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Books I Didn't Review

Today I’ve got another batch of books that I didn’t review. Life is such that there are lots of great books that I just cannot find the time to read and many other books I’m simply not qualified to review. These books tend to find their way into these round-ups of the ones I received and looked at but for one reason or another just couldn’t review. I list them here in the hopes that at least some of them will be of interest to at least some of you!

Redeeming Church Conflicts by Tara Barthel and David Edling – “In this purposeful and practical book, two church-conflict resolution experts take readers through the Acts 15 model of approaching conflict in order to help them understand the intricacies of their church conflict. The book provides a clear, godly way forward into redemptive reconciliation, regardless of how the people involved in the conflict respond or fail to respond.”

The Epistle to the Hebrews by Gareth Lee Cockerill – In this volume from the NICNT series, “Cockerill analyzes the book’s rhetorical, chiastic shape and interprets each passage in light of this overarching structure. He also offers a new analysis of the epistle’s use of the Old Testament — continuity and fulfillment rather than continuity and discontinuity — and shows how this consistent usage is relevant for contemporary biblical interpretation. Written in a clear, engaging, and accessible style, this commentary will benefit pastors, laypeople, students, and scholars alike.”

The Church by Mark Dever – “A church’s life, doctrine, worship, and even polity are important issues. Yet they are so rarely addressed. The Church is Mark Dever’s primer on the doctrine of the church for all who see Scripture alone as a sufficient authority for the doctrine and life of the local church. He explains to the reader what the Bible says about the nature and purpose of the church—what it is, what it’s for, what it does.”

The Roots of the Reformation by G. R. Evans – “Contravening traditional paradigms of interpretation, Evans charts the controversies and challenges that roiled the era of the Reformation and argues that these are really part of a much longer history of discussion and disputation. … She demonstrates that in many ways the Reformation was in considerable continuity with the periods that preceded it, though the consequential outcome of the debates in the sixteenth century was dramatically different.”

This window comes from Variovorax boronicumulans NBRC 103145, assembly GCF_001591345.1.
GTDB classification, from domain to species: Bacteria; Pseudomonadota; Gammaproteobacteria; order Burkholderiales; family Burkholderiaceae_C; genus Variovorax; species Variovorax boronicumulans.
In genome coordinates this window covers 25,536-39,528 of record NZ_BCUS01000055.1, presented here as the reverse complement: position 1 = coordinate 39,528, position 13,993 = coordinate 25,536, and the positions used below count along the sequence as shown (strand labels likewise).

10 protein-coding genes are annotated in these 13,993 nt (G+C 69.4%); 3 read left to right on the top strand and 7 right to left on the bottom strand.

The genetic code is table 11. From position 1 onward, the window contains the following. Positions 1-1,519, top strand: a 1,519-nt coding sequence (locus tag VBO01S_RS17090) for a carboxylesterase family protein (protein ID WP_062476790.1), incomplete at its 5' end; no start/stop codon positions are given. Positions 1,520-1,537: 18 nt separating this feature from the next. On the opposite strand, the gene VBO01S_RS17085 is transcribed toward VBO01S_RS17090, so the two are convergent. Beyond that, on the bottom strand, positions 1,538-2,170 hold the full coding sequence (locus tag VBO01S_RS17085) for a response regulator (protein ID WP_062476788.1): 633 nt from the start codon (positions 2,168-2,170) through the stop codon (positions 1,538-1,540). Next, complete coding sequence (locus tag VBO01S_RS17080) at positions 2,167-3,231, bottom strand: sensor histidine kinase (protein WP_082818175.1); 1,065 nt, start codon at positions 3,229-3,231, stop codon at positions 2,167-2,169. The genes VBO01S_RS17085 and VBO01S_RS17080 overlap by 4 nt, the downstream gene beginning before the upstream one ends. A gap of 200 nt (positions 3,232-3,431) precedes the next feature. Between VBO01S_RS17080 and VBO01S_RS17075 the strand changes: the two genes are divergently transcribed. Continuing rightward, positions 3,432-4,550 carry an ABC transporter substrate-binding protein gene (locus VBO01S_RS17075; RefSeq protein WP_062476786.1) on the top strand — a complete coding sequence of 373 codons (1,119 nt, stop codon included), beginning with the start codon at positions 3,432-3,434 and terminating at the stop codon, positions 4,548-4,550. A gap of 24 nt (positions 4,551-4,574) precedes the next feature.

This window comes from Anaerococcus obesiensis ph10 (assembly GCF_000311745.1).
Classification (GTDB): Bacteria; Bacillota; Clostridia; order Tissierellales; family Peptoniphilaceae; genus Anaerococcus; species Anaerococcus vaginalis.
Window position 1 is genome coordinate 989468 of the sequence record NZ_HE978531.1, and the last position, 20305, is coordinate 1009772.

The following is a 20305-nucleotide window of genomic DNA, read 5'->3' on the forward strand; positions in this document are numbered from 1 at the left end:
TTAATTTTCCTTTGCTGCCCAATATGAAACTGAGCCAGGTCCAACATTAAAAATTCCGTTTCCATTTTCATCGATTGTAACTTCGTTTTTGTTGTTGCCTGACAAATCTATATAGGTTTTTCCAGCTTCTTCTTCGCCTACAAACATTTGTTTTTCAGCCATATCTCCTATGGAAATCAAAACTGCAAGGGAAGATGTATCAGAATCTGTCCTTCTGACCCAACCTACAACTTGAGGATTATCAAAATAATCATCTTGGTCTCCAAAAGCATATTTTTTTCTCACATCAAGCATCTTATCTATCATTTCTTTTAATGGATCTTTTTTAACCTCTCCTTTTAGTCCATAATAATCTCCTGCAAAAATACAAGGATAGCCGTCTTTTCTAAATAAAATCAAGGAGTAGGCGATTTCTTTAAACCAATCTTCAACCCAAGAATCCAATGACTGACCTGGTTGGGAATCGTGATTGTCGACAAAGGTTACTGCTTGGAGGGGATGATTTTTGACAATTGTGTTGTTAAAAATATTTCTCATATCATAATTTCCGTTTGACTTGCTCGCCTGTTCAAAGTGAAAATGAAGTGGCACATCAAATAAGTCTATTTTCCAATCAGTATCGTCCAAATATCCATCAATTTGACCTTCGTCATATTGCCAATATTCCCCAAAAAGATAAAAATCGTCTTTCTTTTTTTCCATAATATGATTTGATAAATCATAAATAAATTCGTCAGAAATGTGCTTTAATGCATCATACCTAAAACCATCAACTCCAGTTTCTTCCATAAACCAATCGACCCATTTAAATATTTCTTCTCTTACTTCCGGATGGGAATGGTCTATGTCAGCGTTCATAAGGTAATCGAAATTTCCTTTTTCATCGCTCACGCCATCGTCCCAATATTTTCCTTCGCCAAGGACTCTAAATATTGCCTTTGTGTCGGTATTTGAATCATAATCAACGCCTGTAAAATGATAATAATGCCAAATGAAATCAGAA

The Lectio Continua Expository Commentary on Galatians by J.V. Fesko – “The Lectio Continua Expository Commentary on the New Testament is not meant to be an academic or highly technical series. There are many helpful exegetical commentaries written for that purpose. Rather, the aim is to provide lectio continua sermons which clearly and faithfully communicate the context, meaning, gravity and application of God’s inerrant Word. Each volume of expositions aspires to be redemptive-historical, covenantal, Reformed and confessional, trinitarian, person-and-work-of-Christ-centered, and teeming with practical application.” This is the initial volume in what appears to be a promising set.

The Wisdom of God by Nancy Guthrie – “This 10-week study of Job, Psalms, Proverbs, Ecclesiastes, and the Song of Solomon mines the Wisdom Literature not only for wise principles for living, but also for the wise person these books point to through their drama, poetry, proverb, and song—Jesus.”

God’s Good Design by Claire Smith – “Although Claire Smith was a young adult when she came to know Jesus, it wasn’t until she went to theological college that she noticed parts of the Bible that challenged her feminist views. Studying these passages led to radical changes in her life. … Claire takes us through the same process she went through herself, looking closely at seven key Bible passages about men and women and how they should relate together in God’s purposes. Along the way she deals with many common objections, and applies the teaching of the Bible simply and practically to our relationships at home and in church.”

The Holy Spirit by Geoffrey Thomas – “Geoff Thomas shows us that the Holy Spirit is both infinitely glorious and intensely personal. Neither a theory nor a force, the Spirit is God and acts as our God in gathering a people to Himself. This book follows the scriptural revelation of the Spirit from Genesis to Pentecost to today, covering such topics as His personality and Deity, His inspiration and anointing in the Old Testament, His conviction and regeneration, the spiritual gifts, putting to death sinful deeds by the Spirit, His sealing, and spiritual revival.”

Turning to God by David Wells – “Does a person have to “convert” to be a Christian? Or can one merely “follow” Jesus by studying Scripture? Does the Bible ever say that conversion is necessary? Or is it a development of the church? Turning to God explores these fundamental questions about regeneration and conversion, distinguishing Christianity from every other faith as one in which conversion is unique, supernatural, and necessary for salvation. In it you will find a clear, thoughtful, balanced discussion of the Christian conversion experience, including its history, controversy, and scriptural basis.”